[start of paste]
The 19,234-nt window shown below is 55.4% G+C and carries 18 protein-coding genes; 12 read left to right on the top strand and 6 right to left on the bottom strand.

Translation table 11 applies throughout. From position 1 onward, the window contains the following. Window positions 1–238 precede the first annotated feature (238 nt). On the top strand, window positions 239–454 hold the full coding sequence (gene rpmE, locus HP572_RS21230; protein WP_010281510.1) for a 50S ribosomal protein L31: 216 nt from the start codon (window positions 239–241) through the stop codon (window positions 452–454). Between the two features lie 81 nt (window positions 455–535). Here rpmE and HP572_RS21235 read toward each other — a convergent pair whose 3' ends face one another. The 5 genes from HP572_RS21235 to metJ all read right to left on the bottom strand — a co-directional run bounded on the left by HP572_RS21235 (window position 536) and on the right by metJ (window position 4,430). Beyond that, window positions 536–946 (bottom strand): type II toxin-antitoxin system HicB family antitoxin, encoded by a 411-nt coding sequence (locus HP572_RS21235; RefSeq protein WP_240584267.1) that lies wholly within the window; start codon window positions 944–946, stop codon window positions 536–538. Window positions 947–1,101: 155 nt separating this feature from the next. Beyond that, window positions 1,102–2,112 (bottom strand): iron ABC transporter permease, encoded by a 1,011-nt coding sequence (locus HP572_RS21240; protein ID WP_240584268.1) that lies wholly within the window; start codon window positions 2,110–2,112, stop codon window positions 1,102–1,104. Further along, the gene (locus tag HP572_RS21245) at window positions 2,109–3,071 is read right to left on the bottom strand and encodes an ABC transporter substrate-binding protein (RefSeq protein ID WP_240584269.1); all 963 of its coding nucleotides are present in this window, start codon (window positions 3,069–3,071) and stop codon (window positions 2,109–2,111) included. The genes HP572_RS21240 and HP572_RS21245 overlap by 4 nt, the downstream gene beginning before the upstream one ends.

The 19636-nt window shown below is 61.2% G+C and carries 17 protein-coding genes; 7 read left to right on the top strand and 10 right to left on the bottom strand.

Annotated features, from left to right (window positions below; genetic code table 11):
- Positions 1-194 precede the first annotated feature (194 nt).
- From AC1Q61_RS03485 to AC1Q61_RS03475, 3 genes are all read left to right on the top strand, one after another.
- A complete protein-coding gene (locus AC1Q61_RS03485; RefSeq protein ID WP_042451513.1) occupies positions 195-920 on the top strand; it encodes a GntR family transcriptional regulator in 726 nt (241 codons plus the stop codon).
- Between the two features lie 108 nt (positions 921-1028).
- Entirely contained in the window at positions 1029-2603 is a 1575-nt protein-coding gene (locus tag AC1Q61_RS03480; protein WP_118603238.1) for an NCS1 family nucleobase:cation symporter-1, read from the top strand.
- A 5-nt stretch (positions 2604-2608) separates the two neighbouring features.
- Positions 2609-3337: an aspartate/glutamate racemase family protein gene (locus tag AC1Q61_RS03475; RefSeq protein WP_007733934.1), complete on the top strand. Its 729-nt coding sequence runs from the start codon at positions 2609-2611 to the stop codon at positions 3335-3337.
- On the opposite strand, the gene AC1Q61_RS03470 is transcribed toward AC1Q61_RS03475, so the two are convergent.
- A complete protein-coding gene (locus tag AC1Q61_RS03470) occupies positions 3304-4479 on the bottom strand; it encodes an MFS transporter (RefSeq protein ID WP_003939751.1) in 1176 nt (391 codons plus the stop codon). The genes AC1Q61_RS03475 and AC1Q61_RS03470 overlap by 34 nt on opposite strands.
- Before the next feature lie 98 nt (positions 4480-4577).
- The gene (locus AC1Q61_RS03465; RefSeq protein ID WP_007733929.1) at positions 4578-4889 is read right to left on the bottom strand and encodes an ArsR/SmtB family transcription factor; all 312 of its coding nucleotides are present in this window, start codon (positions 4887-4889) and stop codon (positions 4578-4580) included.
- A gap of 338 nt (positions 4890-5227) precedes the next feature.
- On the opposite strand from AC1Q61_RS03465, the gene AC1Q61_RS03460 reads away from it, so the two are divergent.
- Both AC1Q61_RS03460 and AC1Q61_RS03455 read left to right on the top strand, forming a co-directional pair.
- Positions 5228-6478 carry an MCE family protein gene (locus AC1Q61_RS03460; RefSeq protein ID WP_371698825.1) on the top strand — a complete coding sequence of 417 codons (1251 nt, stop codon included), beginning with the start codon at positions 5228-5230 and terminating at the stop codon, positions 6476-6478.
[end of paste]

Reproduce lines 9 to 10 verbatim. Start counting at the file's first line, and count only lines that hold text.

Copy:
- Entirely contained in the window at positions 1029-2603 is a 1575-nt protein-coding gene (locus tag AC1Q61_RS03480; protein WP_118603238.1) for an NCS1 family nucleobase:cation symporter-1, read from the top strand.
- A 5-nt stretch (positions 2604-2608) separates the two neighbouring features.